Fouquieriaceae (ocotillo family)
The ocotillo family is a small one of only 11 species restricted to the warm-arid section of North America. Members of this family are odd-looking plants, some even bizarre. They are characterized by spiny stems with bundles of seasonal leaves at each spine. A few species are stem succulents, the rest barely semisucculent. The fouquierias have a curious parallel with the Didiereaceae. The few species of this exclusively Madagascan family closely resemble some of the ocotillos in growth habit, differing from them in growing much larger and having succulent leaves. The didiereas are distantly related to the cacti and not at all to the ocotillos, so this is an example of convergent evolution.
Fouquieria columnaris [Idria columnaris]
English name: boojum
Spanish name: cirio (a tall, tapered candle)
Boojum is a stem succulent with a single or branched, tapered primary stem to more than 60 feet (18 m) tall. Unbranched specimens resemble upside-down carrots. The succulent stems produce hundreds of horizontal, non- succulent, secondary branches armed with spines. The succulent stems elongate only in late winter and spring in direct relation to the amount of moisture received. Leaves and secondary branches may sprout any time moisture is available, but the plants are usually leafless and dormant in summer. Clusters of white, fragrant flowers are borne at the tops of primary stems from July to September.
This plant is nearly endemic to central Baja California, where the desert climate is moderated by the cool, moist winds off the Pacific Ocean. It is most common in the Vizcaino subdivision. There is a small disjunct population on the Gulf coast of Sonora, where an upwelling of cold water just offshore simulates the Pacific’s influence on the peninsula.
Baja California is so well-endowed with strange plants that its landscapes scarcely seem to belong to this planet. But even here, the boojum clearly stands out as the strangest of the strange. It is surely among the top ten most bizarre plants in the world, rivaling the Welwitschia of the Namib Desert, the baobabs of Africa and Australia, and the titan arum of Sumatra. A strange plant of a remote area it is, but not rare. It grows by the millions in the central third of the peninsula. Most plants are erect and unbranched, but some bend over and even form loops (see plate 21); others branch in odd patterns. On the windy Pacific coast they’re scarcely a foot tall, but grow many feet laterally, hugging the ground.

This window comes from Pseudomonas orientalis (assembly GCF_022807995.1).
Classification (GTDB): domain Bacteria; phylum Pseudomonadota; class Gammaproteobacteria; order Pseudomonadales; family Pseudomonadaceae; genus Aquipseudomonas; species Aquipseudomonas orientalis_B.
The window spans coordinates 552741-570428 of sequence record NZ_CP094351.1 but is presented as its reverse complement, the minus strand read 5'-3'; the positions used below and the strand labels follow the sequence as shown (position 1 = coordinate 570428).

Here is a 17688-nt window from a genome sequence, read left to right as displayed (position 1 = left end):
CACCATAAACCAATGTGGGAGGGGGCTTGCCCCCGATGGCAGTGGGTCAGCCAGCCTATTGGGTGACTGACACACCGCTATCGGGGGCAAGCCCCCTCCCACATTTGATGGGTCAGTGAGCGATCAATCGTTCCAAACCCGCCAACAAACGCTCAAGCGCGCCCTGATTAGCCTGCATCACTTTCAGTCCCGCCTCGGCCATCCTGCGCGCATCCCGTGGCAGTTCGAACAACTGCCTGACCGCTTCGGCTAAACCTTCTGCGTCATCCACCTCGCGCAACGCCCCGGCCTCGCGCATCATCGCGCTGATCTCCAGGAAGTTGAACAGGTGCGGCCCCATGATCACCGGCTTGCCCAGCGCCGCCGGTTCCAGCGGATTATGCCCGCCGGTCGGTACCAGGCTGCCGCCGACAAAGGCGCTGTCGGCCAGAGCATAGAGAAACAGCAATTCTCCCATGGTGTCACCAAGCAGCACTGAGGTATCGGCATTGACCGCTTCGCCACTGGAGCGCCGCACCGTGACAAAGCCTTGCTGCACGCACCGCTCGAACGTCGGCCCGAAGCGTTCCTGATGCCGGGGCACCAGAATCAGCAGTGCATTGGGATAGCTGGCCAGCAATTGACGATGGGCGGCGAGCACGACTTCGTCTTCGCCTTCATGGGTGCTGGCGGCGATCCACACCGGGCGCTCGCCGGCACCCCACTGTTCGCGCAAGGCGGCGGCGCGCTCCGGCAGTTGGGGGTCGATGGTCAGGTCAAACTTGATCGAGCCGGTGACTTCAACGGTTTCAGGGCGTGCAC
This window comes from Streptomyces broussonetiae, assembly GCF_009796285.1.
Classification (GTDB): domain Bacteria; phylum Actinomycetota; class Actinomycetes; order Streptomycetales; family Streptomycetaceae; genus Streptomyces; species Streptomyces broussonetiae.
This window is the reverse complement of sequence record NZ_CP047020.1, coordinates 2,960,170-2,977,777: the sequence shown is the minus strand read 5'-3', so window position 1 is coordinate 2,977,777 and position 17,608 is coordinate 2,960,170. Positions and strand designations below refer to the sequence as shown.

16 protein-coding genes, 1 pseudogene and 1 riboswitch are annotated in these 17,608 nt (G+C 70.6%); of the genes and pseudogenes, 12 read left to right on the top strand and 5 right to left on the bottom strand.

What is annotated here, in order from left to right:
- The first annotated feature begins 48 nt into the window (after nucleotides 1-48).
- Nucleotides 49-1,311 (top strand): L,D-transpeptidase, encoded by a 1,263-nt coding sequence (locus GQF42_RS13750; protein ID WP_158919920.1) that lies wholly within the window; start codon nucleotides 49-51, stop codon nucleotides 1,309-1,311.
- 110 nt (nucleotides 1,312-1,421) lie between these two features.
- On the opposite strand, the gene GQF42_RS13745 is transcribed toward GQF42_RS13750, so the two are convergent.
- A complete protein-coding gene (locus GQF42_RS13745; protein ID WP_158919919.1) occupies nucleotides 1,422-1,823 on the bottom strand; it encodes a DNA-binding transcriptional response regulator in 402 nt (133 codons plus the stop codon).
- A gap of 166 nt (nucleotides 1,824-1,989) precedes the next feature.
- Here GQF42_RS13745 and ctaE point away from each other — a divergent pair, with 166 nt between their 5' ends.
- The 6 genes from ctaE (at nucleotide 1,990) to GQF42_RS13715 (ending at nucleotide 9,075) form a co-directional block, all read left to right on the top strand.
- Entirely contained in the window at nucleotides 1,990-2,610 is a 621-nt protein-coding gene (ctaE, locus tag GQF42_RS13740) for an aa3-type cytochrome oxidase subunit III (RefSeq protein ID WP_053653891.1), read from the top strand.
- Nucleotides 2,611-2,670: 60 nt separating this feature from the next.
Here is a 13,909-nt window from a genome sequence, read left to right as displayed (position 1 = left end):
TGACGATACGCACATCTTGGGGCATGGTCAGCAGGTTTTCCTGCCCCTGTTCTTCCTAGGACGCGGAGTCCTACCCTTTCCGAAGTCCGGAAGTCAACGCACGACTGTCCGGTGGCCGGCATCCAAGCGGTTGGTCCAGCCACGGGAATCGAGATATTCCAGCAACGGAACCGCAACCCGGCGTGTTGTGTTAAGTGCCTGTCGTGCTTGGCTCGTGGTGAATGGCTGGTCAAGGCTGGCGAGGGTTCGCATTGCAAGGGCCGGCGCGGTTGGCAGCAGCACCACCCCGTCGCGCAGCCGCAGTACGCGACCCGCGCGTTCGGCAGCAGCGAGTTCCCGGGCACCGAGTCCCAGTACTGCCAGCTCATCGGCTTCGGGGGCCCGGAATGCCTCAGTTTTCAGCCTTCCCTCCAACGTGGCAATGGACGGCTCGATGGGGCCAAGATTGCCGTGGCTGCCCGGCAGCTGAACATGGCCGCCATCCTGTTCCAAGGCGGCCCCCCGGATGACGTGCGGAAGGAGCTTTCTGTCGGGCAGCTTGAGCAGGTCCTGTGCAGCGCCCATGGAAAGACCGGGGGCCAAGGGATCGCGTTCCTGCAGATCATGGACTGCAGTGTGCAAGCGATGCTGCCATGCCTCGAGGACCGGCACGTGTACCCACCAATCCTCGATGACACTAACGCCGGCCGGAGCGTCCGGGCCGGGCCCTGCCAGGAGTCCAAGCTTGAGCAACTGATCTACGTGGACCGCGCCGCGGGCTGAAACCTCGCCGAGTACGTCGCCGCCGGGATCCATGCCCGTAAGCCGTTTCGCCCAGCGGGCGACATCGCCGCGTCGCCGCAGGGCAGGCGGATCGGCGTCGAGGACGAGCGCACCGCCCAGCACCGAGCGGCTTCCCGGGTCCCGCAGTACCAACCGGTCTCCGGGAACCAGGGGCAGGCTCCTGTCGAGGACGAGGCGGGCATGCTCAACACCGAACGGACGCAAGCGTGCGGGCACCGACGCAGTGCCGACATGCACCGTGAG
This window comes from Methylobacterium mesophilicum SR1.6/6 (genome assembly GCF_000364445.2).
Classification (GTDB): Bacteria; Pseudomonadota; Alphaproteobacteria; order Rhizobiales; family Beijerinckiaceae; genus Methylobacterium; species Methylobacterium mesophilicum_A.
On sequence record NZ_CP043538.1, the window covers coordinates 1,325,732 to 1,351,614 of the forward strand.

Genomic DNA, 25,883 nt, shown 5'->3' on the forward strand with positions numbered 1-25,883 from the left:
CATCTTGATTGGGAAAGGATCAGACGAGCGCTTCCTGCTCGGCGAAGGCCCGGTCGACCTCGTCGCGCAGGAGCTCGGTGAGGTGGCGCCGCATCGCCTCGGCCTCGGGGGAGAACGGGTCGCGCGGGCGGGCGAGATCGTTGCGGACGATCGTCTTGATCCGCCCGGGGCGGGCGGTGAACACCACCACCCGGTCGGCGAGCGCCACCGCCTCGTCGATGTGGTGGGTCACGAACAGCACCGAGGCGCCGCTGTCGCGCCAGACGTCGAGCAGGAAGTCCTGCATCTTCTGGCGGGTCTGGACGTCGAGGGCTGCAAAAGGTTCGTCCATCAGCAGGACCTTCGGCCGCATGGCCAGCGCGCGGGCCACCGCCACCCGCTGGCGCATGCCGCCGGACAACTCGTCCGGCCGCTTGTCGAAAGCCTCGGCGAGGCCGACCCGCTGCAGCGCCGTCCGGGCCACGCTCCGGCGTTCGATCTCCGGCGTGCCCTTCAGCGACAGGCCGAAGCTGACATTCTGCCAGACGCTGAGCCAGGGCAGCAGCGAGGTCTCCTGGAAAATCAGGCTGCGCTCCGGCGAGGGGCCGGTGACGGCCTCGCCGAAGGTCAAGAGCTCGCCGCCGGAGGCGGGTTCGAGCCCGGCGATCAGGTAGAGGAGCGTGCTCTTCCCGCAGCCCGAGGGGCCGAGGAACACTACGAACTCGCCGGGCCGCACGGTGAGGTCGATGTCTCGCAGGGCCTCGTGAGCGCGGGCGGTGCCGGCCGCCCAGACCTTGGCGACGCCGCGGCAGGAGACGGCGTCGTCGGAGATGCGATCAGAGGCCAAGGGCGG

The English vernacular name comes from Lewis Carroll’s The Hunting of the Snark, a fictitious account of exploration of far-away places. The book contains a mythical creature called the “boojum” which inhabited distant shores. When explorer Godfrey Sykes encountered the plants growing on the desolate Sonoran coast in 1922, he was reminded of Carroll’s story and dubbed them boojums.
The boojum is essentially a succulent ocotillo (Fouquieria splendens). It differs from that close relative in being a winter grower. Earlier work by Robert Humphrey of the University of Arizona suggested that boojums grow only a few inches a year and that the tallest ones were up to 700 years old. But a more recent study indicates that their life spans may typically be a century or so. Of the boojums identified in photos taken in Baja California in 1905, not one was still present when the sites were revisited in the 1990s. And of those in photos taken in the 1950s, very few were still present only 40 years later. Every few decades a given boojum population experiences a direct hit from a hurricane. Boojum, cardón, and senita are especially vulnerable to high winds and suffer significant losses of large individuals from these events. The tallest known boojum was discovered by Robert Humphrey in Montevideo Canyon near Bahia de Los Angeles in the 1970s; at the time it was 81 feet (24.6 m) tall. It grew several more feet during the next 20 years. In 1998 it and the 60 foot plus (more than 18 m) cardón next to it were gone. We returned to Montevideo Canyon in 2002 and relocated both the giant boojum and its huge cardón companion. It measured (by triangulation of its shadow) at about 81-82 feet tall, no apparent change in 20 years. The adjacent cardón looks nearly the same except for a single two-foot long new growth on one of its many stems.
At the time of the first draft of this manuscript, we knew only that boojums are pollinated by a variety of insects. Then Steven Buchmann and colleagues at the Carl Hayden Bee Research Center completed a detailed pollination study of this species and reported a fascinating story. While this plant is indeed pollinated by a large number of insects, in each of the 20 years of study, there was a very different array of species collected in the same boojum populations in Baja California and Sonora. Many species were not seen again for several years. These pollinators may be another example of temporal niche separation (see the section on drought evasion in the Plant Ecology chapter). The boojums flower every year, but different insect pollinators emerge in different years in response to as yet unknown environmental cues.